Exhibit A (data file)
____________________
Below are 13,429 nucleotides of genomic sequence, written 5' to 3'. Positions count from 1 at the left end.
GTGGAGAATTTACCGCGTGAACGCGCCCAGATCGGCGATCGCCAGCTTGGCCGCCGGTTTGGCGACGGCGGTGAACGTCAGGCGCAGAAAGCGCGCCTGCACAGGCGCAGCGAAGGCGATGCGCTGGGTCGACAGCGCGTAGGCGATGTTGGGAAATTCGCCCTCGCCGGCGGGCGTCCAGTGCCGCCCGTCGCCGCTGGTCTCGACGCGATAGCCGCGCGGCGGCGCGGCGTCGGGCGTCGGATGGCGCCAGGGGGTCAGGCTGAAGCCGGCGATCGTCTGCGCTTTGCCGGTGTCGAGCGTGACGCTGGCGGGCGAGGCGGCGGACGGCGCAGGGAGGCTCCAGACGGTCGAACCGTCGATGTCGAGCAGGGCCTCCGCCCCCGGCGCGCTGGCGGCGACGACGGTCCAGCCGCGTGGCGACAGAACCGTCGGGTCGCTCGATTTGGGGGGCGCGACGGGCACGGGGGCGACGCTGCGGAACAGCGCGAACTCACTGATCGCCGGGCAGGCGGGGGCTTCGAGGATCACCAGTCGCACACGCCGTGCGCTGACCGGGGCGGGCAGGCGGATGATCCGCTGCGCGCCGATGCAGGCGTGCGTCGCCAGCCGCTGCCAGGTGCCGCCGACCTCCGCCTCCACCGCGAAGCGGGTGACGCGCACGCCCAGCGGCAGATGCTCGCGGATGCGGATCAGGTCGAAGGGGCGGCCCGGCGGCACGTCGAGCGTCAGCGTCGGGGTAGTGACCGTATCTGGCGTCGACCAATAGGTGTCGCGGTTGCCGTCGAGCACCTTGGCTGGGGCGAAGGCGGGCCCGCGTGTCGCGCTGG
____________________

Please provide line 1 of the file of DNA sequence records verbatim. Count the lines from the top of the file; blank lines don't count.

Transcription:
Below are 13,429 nucleotides of genomic sequence, written 5' to 3'. Positions count from 1 at the left end.